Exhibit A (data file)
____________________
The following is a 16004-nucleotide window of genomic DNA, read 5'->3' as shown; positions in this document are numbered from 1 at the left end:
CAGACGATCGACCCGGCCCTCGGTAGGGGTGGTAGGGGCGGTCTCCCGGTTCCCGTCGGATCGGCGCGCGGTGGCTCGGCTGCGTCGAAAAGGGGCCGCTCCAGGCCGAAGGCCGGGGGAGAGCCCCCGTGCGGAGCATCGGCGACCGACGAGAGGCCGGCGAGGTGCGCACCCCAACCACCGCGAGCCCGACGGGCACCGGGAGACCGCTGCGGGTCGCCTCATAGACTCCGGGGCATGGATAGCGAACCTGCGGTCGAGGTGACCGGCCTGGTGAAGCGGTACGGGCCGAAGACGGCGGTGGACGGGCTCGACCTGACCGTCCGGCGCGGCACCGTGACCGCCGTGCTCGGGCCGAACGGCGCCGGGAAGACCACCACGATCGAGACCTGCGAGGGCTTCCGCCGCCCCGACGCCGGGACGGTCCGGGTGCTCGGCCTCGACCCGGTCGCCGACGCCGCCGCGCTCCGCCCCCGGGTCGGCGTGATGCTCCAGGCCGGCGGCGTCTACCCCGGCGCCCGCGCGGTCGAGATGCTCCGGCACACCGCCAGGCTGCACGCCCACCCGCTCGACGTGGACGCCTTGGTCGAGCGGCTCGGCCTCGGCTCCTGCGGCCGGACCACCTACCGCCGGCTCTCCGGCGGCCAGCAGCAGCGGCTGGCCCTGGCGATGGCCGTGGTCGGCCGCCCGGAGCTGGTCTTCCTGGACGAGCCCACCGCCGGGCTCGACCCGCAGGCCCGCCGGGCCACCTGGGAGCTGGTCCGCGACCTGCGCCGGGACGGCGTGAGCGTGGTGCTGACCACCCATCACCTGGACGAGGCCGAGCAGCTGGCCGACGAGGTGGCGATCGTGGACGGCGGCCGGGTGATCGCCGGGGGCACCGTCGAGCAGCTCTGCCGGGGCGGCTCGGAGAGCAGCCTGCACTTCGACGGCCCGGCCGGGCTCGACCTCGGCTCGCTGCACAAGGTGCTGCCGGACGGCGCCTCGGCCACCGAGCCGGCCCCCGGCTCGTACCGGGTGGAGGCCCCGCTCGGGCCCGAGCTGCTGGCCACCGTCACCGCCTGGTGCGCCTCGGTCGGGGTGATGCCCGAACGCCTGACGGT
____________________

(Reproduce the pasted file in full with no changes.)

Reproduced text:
The following is a 16004-nucleotide window of genomic DNA, read 5'->3' as shown; positions in this document are numbered from 1 at the left end:
CAGACGATCGACCCGGCCCTCGGTAGGGGTGGTAGGGGCGGTCTCCCGGTTCCCGTCGGATCGGCGCGCGGTGGCTCGGCTGCGTCGAAAAGGGGCCGCTCCAGGCCGAAGGCCGGGGGAGAGCCCCCGTGCGGAGCATCGGCGACCGACGAGAGGCCGGCGAGGTGCGCACCCCAACCACCGCGAGCCCGACGGGCACCGGGAGACCGCTGCGGGTCGCCTCATAGACTCCGGGGCATGGATAGCGAACCTGCGGTCGAGGTGACCGGCCTGGTGAAGCGGTACGGGCCGAAGACGGCGGTGGACGGGCTCGACCTGACCGTCCGGCGCGGCACCGTGACCGCCGTGCTCGGGCCGAACGGCGCCGGGAAGACCACCACGATCGAGACCTGCGAGGGCTTCCGCCGCCCCGACGCCGGGACGGTCCGGGTGCTCGGCCTCGACCCGGTCGCCGACGCCGCCGCGCTCCGCCCCCGGGTCGGCGTGATGCTCCAGGCCGGCGGCGTCTACCCCGGCGCCCGCGCGGTCGAGATGCTCCGGCACACCGCCAGGCTGCACGCCCACCCGCTCGACGTGGACGCCTTGGTCGAGCGGCTCGGCCTCGGCTCCTGCGGCCGGACCACCTACCGCCGGCTCTCCGGCGGCCAGCAGCAGCGGCTGGCCCTGGCGATGGCCGTGGTCGGCCGCCCGGAGCTGGTCTTCCTGGACGAGCCCACCGCCGGGCTCGACCCGCAGGCCCGCCGGGCCACCTGGGAGCTGGTCCGCGACCTGCGCCGGGACGGCGTGAGCGTGGTGCTGACCACCCATCACCTGGACGAGGCCGAGCAGCTGGCCGACGAGGTGGCGATCGTGGACGGCGGCCGGGTGATCGCCGGGGGCACCGTCGAGCAGCTCTGCCGGGGCGGCTCGGAGAGCAGCCTGCACTTCGACGGCCCGGCCGGGCTCGACCTCGGCTCGCTGCACAAGGTGCTGCCGGACGGCGCCTCGGCCACCGAGCCGGCCCCCGGCTCGTACCGGGTGGAGGCCCCGCTCGGGCCCGAGCTGCTGGCCACCGTCACCGCCTGGTGCGCCTCGGTCGGGGTGATGCCCGAACGCCTGACGGT